I see myself a little bit in him," Sacramento Kings point guard Jason Williams was I saying of the Utah Jazz's John Stockton in the quiet visitors' locker room at the Delta Center last Saturday. "The way he's willing to do anything he can to help his team, I hope I'm a little bit like that."
From the beginning of this truncated season Kings coach Rick Adelman has brought up Stockton in discussing Williams, hoping that the 37-year-old Stockton would serve as a humbling role model for the rookie from Florida. It was important that Williams remain levelheaded. He had arrived on the NBA scene in February like an electric fan blowing out the stale air of the lockout. He was ingenious, fun, even Chaplinesque: hiding the ball behind his back, inventing slapstick layups for his teammates on the run and refusing to take himself seriously. He was White Chocolate or the Thrilla in Vanilla, a 23-year-old white kid from Belle, W.Va., with a hip-hop game.
In this light it was easy to emphasize Williams's good work and its consequences—for example, that fast-breaking Sacramento was the only team to average triple figures (100.2) in the regular season—and never mind that the Kings were last in the league defensively (100.6 points allowed per game). He was also one of the main reasons Sacramento reached the playoffs, where sharp and experienced Utah would provide a harsh test. Williams was encouraged that in all three of the teams' regular-season meetings the Kings had forced the Jazz into overtime, winning once. An hour before Saturday's opening tip, the Kings seemed as carefree and optimistic as, well, a Williams bounce pass on the run through heavy traffic. "I don't really ever get nervous," Williams said. "I get a few butterflies right when they're introducing our names, but when they throw the ball up, I'm out there playing, and it doesn't matter who it's against."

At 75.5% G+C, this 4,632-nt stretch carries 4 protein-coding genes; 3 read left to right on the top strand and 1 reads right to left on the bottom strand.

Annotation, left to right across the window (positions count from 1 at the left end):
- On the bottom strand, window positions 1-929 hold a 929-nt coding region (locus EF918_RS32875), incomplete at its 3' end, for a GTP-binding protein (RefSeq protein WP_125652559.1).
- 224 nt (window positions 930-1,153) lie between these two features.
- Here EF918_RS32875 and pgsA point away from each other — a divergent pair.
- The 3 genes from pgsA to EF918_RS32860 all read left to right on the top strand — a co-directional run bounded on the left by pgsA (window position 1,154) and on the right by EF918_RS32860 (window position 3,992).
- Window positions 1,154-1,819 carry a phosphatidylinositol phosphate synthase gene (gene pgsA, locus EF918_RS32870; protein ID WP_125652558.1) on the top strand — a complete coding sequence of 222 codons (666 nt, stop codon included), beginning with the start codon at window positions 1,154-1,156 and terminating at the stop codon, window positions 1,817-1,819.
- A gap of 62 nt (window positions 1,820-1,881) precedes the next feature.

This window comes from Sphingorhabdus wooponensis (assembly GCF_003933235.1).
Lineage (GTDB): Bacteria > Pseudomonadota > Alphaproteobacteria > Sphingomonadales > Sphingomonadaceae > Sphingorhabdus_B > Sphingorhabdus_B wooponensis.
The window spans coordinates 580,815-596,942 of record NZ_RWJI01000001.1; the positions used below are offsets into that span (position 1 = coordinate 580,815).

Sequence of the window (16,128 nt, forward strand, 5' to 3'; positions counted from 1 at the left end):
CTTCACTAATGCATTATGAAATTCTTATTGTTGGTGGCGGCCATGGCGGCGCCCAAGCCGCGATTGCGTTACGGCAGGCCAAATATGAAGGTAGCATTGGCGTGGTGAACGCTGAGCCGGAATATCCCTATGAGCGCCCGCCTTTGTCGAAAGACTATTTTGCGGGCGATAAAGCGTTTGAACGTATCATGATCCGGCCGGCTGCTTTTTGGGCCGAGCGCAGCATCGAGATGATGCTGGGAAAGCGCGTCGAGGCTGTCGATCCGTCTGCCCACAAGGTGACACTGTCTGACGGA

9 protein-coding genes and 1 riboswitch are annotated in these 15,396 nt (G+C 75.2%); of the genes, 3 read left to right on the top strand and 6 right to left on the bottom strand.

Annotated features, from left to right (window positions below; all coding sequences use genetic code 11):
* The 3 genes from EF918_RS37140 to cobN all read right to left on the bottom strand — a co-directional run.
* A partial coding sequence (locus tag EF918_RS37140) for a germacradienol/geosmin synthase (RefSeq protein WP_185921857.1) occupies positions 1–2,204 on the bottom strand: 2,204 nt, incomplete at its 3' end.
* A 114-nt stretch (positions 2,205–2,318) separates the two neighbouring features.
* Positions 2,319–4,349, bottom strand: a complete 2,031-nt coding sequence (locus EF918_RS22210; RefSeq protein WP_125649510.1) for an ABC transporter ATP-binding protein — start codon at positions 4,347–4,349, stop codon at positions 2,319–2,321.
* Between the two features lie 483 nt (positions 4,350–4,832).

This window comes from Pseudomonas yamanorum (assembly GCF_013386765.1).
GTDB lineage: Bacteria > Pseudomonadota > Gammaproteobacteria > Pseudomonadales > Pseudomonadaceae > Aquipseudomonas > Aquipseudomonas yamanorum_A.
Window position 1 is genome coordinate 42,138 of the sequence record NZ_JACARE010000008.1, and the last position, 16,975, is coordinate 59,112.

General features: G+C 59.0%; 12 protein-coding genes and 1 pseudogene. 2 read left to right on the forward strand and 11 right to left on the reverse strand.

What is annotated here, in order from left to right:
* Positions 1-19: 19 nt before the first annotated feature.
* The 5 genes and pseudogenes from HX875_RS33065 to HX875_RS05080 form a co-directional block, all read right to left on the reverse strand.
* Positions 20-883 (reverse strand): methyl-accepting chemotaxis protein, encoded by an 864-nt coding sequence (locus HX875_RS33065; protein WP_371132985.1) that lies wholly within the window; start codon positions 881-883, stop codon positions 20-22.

Not even in this case? The playoff game would be the 148th for Stockton, the NBAs alltime leader in assists and steals. It would be Williams's first. "I guess I'm kind of lucky to get here in my rookie year," Williams said.
It was to be a drawn-out lesson for a player who likes to think on his feet. After just 2:48, Sacramento trailed by 10. Williams responded with successive three-pointers from 23, 24 and 26 feet—the last on a bank shot—but the opening moments of a playoff game aren't well suited for desperation. While Stockton and Williams chased each other like alley cats, the big difference was in their eyes. Stockton's were focused narrowly; he seemed to know exactly where he was headed. Williams's were wide open; he seemed to be exploring at half speed, seeking a pathway that hadn't been cut off by Stockton and the sophisticated Jazz defense. The three regular-season games had been nothing like this one. Utah won 117-87.
Williams finished with 11 points, two assists and two turnovers in 26 minutes. "I can't say it was fun for me," he said. Then he added, with the optimism of youth, "We put our shoes and socks on the same way they do. I don't see why we can't play the way they do."
Time had been the greatest difference between Williams and Stockton. Only one of them had played as if he had precious little of it left.